6 States OK & # 39; Marsy & # 39; s Law & # 39; protections for crime victims

The official website of the Amendment 6 campaign in Florida contained a white-and-purple layout, full of statements from local politicians and filmed testimony from crime victims, who said that their personal tragedies could have been prevented by the proposed legislation. The website was identical to others supporting Amendment 4 in Georgia, question 1 in Nevada and state question 794 in Oklahoma.

The campaigns are all fed back to the website for Marsy's Law for All, a non-profit organization that leads the movement around the rights of victims. It recruits and finances local efforts to incorporate Marsy's law, a controversial set of protection for crime victims, into state constitutions.

Six states had Marsy's amendments to their votes on Tuesday, all of which were adopted. Five of these states will now change their constitutions to include proposed changes that critics claim to be too broad and harmful.

Marsy's law includes a number of provisions based on the idea that victims must have equal rights to those of the suspect in criminal proceedings. This also means that victims are informed of procedures involving their case and the release or escape of the accused; to be heard on pleadings or conviction hearings; reasonable accusation of the accused and to have a guarantee of a meaningful role in the criminal justice system.

FILE – Dr. Henry Nicholas, left, leads a march with a photograph of his sister Marsy Nicholas during the Orange County Victims in Santa Ana, California, April 26, 2013. Nicholas is chief architect of Marsy's Law.

Critics say that protection hampers the legal system by their vague wording, while undermining the fair trial by defending the rights of defendants, who are meant to protect suspects against the state, from those of victims. In particular, the American Civil Liberties Union opposes Marsy's law and calls it & # 39; badly drafted & # 39; and & # 39; a threat to existing constitutional rights.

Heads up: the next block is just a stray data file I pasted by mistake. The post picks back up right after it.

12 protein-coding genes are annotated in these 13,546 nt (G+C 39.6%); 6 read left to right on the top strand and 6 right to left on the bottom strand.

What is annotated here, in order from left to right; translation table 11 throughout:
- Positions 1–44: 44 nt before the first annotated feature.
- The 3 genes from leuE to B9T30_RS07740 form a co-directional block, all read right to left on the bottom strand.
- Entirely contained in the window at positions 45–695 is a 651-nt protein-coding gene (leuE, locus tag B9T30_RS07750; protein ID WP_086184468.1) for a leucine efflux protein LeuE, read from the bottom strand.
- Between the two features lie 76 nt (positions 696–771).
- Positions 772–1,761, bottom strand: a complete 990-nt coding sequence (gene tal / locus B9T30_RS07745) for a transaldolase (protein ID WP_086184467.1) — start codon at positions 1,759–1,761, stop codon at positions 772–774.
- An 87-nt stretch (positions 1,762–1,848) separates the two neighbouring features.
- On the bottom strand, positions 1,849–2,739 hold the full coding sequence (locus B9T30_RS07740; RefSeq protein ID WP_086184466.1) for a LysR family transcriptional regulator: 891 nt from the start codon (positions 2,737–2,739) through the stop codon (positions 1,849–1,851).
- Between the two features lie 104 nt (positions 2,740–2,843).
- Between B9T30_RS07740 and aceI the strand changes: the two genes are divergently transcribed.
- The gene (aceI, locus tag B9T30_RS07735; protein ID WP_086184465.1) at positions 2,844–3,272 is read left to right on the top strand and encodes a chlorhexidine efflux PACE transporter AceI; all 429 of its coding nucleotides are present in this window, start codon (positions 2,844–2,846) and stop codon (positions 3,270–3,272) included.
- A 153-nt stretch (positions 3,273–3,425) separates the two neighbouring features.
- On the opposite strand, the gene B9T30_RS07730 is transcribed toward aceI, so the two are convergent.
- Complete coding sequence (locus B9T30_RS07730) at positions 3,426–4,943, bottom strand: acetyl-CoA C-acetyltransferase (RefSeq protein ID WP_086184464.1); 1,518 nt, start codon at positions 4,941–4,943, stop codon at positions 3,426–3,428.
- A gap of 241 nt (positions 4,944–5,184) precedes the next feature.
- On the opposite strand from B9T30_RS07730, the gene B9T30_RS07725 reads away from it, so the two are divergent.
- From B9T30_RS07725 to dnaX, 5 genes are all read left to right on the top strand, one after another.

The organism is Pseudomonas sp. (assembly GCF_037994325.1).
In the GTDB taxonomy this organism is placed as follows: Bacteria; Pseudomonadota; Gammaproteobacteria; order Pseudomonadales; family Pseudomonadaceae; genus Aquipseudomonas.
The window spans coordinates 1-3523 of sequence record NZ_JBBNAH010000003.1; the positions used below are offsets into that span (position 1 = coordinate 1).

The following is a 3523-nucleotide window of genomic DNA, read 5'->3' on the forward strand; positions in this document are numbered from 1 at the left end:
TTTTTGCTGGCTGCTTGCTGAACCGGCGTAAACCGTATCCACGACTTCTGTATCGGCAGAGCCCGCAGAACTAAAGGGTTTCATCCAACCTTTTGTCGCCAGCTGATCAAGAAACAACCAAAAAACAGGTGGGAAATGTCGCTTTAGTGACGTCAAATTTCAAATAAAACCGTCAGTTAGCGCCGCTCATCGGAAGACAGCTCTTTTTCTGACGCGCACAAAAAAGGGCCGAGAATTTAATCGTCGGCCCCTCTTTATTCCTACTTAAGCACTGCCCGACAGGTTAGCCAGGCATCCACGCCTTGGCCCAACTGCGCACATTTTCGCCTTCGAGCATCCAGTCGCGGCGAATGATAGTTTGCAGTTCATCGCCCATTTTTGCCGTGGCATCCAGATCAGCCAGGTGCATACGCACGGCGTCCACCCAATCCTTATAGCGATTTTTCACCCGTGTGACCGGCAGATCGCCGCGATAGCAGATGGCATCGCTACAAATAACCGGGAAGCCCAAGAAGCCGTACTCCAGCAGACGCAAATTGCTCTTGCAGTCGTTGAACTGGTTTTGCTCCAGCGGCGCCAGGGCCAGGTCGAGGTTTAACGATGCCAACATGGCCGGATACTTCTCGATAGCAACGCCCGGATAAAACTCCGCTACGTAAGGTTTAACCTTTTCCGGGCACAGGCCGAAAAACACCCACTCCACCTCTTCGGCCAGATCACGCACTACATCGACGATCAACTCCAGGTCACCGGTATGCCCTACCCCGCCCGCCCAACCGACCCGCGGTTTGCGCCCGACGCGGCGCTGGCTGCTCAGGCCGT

Marsy's Law for All, National Communications Adviser, Henry Goodwin, told VOA News that he had never heard a good example of the rights of a victim undermining the rights of a suspect.

"The legal system is very adept at balancing rights within the system," Goodwin said. & # 39; You know, the rights of the victim defended by Marsy's law are complementary to the rights of suspects, we do not try to undermine or eliminate any suspects, it is not a zero-sum game. & # 39;

Marsy's Law for All was founded in 2009 by Dr. Henry Nicholas, a former CEO of Broadcom who was recently estimated by Forbes to be worth more than $ 3 billion. Marsy's Law is named after his sister Marsalee, who was shot dead in 1983 by her ex-boyfriend.

After successfully running a 2008 campaign to bring Marsy's law to California, Nicholas decided to form a national organization with the goal of bringing the changes to all 50 states and eventually to the US Constitution. Since then, the laws of Marsy have been taken over in Illinois, the Dakotas and Ohio.

The movement, at state and national level, is financed by Nicholas' personal wealth. The six campaigns in support of Marsy's Law in November all received the vast majority of their money, either directly from Nicholas or from Marsy's Law for All, which Goodwin confirmed to VOA News to be fully funded by Nicholas. In total, the six campaigns collected a war chest of $ 60 million. About $ 30 million was only spent in Florida.

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